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Do you know what to do when you see a stopped school bus?

Some Washington drivers either don't know what to do when they approach a stopped school bus or they just don't care. (AP)

Some Washington drivers either don’t know what to do when they approach a stopped school bus or they just don’t care.

According to a national survey, over 3,500 bus drivers in 110 districts in Washington state recorded 1,523 violations on May 1, 2013.

Thirty-two of those instances were of cars passing buses on the right side where students enter the bus.

“Passing stopped school buses remains a serious problem,” said Randy Dorn, state superintendent of public instruction. “Every violation represents a potential accident and potential injury to a student.”

Dorn said extrapolating the data to all 295 districts and for the full school year would result in nearly 550,000 violations.

“That is absolutely unbelievable that that many people are going by these buses,” said KIRO Radio’s John Curley.

Curley pointed out that this issue is a big part of the state drivers test.

According to the Department of Licensing Washington State Driver Guide:

You must stop for a school bus that is stopped with
its red lights flashing whether it is on your side of the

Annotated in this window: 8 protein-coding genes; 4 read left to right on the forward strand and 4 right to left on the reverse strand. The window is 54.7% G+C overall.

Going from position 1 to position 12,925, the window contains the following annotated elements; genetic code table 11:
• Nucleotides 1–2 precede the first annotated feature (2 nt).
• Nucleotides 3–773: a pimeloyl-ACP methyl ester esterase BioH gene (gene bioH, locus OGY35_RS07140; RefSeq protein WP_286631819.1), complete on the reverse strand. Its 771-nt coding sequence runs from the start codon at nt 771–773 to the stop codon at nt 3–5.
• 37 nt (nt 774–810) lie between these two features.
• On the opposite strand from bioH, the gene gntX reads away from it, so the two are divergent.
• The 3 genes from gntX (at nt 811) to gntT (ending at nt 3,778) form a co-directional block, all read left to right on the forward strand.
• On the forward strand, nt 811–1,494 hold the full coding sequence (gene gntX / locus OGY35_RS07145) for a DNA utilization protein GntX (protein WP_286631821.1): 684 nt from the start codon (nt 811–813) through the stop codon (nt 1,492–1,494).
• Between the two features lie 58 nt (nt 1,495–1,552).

road, the opposite side of the road or at an intersection
you are approaching. You are not required to stop for
a school bus with red lights flashing when the stopped
school bus is traveling in the opposite direction and the
-has three or more marked traffic lanes,
-is separated by a median, or
-is separated by a physical barrier.
After the school bus red lights have stopped flashing,
watch for children along the side of the road and do not
proceed until they have completely left the roadway.

“If you’re out there and even if it’s on a major road and it’s a divided highway, still, just stop,” pleaded Curley. “Play it safe.”

No deaths were reported in stopped school bus incidents in 2011 or 2012, but Dorn said that’s a testament to the bus drivers’ professionalism.

“They take the safety of our school children very seriously,” he said. “I hope these numbers help drivers do the same.”

Dorn said that districts have the authority to put cameras in buses to take pictures of violators who can then be ticketed. He urges districts to consider whether installing more cameras would help keep more children safe.

In 29 states that participated in the survey, bus drivers reported 85,279 instances of passing school buses.

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